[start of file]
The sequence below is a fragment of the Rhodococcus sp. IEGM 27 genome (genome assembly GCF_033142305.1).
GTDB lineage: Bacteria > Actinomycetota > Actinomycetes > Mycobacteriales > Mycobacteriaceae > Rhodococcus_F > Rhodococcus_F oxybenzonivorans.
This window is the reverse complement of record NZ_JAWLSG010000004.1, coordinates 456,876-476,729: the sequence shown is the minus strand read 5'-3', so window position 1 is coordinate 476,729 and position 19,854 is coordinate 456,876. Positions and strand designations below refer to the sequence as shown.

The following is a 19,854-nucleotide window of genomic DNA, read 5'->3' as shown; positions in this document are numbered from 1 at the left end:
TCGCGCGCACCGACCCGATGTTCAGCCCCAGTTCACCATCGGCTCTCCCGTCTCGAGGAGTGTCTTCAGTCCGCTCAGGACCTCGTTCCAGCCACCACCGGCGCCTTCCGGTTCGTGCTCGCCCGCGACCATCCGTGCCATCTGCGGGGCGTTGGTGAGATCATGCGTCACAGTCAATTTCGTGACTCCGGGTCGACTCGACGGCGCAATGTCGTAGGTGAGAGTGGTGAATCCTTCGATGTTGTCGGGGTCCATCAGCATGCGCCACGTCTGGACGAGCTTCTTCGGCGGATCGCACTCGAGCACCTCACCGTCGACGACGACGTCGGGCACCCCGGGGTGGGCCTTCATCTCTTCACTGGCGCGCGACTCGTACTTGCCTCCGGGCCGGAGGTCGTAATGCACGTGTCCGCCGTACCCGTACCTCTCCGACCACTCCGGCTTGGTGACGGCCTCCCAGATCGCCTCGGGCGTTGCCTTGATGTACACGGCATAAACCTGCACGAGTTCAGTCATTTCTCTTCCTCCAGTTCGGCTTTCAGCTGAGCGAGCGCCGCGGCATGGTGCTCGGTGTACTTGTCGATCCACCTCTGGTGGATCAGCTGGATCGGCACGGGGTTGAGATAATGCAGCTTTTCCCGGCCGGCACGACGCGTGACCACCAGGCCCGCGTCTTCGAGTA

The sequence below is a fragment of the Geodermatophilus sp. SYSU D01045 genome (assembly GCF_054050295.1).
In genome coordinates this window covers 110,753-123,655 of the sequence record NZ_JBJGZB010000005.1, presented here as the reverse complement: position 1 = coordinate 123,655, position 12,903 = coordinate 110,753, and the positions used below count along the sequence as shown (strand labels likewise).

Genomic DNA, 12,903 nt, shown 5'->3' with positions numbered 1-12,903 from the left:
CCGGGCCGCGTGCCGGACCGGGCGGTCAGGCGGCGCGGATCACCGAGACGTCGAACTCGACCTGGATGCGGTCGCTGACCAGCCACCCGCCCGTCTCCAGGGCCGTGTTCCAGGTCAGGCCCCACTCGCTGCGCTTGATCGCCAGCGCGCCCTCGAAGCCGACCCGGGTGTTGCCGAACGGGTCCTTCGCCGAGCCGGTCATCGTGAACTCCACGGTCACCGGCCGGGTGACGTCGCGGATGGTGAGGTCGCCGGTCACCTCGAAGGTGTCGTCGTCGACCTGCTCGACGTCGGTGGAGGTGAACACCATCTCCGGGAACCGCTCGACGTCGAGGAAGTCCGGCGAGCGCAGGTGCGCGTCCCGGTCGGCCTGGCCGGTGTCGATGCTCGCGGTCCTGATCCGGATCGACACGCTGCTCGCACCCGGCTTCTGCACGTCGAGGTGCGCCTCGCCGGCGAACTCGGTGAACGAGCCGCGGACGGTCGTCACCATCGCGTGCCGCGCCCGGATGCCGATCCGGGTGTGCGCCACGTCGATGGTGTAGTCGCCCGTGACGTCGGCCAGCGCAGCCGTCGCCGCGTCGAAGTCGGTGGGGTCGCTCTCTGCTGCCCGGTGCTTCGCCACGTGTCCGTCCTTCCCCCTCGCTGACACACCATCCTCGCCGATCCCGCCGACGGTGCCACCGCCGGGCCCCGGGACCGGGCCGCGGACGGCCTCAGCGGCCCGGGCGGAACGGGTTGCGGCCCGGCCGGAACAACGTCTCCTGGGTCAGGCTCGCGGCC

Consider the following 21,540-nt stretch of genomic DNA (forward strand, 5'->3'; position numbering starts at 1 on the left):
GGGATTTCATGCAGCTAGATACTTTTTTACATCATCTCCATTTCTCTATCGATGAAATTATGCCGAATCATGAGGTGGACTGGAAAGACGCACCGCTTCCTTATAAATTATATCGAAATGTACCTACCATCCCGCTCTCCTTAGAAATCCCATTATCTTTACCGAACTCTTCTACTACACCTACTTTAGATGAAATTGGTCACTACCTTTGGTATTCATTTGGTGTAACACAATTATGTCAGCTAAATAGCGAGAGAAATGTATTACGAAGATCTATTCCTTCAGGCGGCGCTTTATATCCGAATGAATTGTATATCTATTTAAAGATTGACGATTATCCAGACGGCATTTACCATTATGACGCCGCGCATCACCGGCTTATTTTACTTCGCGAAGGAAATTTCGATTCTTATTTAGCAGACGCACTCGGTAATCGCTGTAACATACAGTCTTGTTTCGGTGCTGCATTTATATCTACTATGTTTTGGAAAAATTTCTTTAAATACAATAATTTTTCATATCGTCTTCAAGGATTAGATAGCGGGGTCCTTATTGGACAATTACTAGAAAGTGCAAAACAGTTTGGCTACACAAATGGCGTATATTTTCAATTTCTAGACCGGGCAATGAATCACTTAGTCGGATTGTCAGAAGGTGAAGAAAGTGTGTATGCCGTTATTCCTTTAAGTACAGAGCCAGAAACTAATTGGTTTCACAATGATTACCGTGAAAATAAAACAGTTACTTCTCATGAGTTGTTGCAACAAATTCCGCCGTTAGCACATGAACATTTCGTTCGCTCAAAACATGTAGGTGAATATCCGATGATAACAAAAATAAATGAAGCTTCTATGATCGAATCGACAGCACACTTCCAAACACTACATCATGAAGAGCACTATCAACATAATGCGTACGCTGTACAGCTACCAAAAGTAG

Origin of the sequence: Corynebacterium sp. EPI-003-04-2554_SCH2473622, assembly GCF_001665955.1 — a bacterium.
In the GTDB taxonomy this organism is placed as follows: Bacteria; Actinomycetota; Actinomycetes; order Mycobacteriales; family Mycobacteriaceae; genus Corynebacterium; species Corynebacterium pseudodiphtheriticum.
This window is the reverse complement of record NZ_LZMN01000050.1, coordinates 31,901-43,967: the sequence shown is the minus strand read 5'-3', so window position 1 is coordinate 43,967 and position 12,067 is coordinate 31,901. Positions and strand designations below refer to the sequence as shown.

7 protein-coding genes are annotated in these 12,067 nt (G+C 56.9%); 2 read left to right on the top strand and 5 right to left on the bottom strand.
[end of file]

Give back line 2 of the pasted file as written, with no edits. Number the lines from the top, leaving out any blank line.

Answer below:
GTDB lineage: Bacteria > Actinomycetota > Actinomycetes > Mycobacteriales > Mycobacteriaceae > Rhodococcus_F > Rhodococcus_F oxybenzonivorans.